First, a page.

That is the disturbing aspect in GSAW. Atticus is no longer romanticized by Scout's childhood observations and understanding of his character. Instead, we, as adults, and Jean Louise, as an adult, see the truth in who he is. And while she fights Atticus, screams at him, and attempts to force her opinions at him, he is who he is. 

“You never really understand a person until you consider things from his point of view... Until you climb inside of his skin and walk around in it" (To Kill a Mockingbird).

For Jean Louise, it's a coming of age. She learns that she must have her own beliefs, her own way of seeing the world. She must finally learn to live according to her own values because Atticus isn't who she believed him to be.

That is the challenge in this book. That things are not what they seem to be. That there might be another perspective, another voice to listen to, a challenge to look past what we think we see and believe and listen to everything that is alluded to. That is not easy. And in this current time, where we are having the same conversations about race, privilege, and prejudice, it is even more important to understand what I believe to be the importance about Jean Louise's realization: There will always be those who don't see things in the same way we do. We might hate them for it, think they are misguided, ignorant, or uncaring, but there are emotions beneath the surface that tell more of the story. We need to always listen, to stand up for our own beliefs, and try to better the world around us, but it is never easy.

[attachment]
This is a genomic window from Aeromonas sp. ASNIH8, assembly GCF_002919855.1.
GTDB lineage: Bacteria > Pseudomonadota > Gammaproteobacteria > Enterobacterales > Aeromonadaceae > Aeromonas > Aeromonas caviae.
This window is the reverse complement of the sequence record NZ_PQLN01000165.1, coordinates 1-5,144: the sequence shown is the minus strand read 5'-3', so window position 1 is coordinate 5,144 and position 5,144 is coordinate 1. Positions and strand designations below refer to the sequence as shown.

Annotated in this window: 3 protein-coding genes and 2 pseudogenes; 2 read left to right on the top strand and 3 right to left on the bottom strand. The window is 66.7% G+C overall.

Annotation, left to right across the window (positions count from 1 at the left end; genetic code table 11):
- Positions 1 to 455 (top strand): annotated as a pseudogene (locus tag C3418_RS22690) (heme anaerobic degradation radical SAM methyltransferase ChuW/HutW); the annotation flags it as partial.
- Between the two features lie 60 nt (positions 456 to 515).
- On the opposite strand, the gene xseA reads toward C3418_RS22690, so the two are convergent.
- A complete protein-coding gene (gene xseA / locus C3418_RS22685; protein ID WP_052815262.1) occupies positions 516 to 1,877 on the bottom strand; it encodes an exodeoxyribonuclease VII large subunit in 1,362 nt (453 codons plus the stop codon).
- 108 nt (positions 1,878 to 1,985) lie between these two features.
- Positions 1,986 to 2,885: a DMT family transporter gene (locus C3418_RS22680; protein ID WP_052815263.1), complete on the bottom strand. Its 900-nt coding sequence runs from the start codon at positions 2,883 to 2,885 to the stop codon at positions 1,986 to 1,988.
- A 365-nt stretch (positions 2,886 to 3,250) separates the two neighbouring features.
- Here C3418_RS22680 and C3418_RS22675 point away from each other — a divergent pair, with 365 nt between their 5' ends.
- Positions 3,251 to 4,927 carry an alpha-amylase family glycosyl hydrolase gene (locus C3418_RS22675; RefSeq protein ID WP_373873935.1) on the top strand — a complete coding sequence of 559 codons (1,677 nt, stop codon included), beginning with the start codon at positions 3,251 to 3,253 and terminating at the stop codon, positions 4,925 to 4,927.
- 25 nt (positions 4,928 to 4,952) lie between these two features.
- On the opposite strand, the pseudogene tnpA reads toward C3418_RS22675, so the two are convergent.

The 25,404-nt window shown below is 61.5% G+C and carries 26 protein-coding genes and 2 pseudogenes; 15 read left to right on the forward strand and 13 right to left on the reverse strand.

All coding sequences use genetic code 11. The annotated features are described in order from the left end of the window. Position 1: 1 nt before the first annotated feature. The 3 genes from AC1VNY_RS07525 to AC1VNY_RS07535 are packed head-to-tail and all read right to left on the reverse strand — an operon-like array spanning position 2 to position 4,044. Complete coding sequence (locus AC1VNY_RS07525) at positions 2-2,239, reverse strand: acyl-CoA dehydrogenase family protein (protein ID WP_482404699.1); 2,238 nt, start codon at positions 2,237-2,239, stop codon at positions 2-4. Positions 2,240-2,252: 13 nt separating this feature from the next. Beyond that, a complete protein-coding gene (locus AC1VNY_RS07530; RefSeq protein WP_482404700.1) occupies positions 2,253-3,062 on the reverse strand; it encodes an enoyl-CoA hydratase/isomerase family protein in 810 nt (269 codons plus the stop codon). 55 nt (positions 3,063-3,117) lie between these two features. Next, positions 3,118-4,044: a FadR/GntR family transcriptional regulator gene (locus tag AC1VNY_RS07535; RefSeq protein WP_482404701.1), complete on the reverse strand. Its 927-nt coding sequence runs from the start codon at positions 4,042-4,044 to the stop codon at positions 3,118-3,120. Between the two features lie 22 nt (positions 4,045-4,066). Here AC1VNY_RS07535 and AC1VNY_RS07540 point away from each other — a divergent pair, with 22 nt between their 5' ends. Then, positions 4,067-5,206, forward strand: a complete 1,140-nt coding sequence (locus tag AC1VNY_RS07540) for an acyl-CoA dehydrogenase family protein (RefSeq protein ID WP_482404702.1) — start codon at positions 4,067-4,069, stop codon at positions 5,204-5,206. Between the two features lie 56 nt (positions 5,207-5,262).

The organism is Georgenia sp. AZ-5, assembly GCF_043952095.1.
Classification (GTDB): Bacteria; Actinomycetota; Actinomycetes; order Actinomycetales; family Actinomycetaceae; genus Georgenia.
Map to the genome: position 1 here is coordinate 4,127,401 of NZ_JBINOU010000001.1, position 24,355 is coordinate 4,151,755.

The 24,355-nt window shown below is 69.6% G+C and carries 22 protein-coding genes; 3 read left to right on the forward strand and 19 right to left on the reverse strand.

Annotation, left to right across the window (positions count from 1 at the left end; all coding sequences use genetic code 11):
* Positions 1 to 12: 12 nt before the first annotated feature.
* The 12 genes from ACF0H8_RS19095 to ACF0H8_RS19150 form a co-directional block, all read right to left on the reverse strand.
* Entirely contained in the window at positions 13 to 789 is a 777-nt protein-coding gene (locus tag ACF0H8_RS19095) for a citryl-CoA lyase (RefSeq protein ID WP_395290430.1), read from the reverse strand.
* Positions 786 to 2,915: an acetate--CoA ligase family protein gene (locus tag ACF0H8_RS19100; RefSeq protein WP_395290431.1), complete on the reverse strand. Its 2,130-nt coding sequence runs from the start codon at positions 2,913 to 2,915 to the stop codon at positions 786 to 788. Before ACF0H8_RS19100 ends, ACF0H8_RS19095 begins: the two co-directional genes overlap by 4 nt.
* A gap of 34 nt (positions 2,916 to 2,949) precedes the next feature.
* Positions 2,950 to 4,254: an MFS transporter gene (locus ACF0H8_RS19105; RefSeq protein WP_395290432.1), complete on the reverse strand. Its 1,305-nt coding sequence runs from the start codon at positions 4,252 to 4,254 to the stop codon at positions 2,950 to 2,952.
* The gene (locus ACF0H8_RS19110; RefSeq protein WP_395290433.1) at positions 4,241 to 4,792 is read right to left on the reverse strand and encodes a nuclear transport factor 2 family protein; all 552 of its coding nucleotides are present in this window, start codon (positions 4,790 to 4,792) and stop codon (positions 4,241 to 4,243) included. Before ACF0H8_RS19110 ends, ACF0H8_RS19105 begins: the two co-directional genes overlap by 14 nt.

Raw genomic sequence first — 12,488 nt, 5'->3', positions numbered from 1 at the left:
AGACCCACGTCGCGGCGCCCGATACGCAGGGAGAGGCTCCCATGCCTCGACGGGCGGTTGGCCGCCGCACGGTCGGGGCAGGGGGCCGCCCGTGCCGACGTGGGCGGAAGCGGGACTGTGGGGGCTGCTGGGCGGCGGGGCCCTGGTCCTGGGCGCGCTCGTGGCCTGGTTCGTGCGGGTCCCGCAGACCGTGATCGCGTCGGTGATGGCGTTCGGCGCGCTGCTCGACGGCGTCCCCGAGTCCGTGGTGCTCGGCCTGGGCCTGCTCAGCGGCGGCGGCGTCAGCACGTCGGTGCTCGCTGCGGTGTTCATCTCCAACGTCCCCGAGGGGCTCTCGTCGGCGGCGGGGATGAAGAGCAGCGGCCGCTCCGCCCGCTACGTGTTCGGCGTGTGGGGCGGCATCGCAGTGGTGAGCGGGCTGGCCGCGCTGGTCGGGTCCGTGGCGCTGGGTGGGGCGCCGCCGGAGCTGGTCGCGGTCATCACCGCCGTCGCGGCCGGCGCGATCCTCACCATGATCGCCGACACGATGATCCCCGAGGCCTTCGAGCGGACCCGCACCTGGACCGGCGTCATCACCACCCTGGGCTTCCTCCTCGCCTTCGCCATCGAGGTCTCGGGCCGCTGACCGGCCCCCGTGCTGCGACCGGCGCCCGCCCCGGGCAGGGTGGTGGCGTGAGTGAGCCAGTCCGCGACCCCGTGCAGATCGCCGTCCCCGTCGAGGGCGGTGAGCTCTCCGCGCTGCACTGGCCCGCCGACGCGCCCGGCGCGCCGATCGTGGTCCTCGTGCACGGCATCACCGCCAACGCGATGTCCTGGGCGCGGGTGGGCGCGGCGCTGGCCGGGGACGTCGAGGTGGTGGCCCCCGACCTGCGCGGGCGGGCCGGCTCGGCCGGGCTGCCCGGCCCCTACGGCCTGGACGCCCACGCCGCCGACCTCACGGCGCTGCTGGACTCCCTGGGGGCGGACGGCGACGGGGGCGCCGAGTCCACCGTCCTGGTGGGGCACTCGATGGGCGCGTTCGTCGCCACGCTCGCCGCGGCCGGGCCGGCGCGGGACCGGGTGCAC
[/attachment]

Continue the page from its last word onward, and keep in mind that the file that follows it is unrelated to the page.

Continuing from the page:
"The time your friends need you is when they're wrong, Jean Louise. They don't need you when they're right" (Go Set a Watchman).

Wednesday, July 15, 2015

Turning 30 and the List of 30.

Today is my 30th birthday. I've been dreading this day for quite some time, as I've always felt that 30 is a landmark birthday. In your 20s, I feel like you can get away with a lot, but at 30...well, you're a real adult.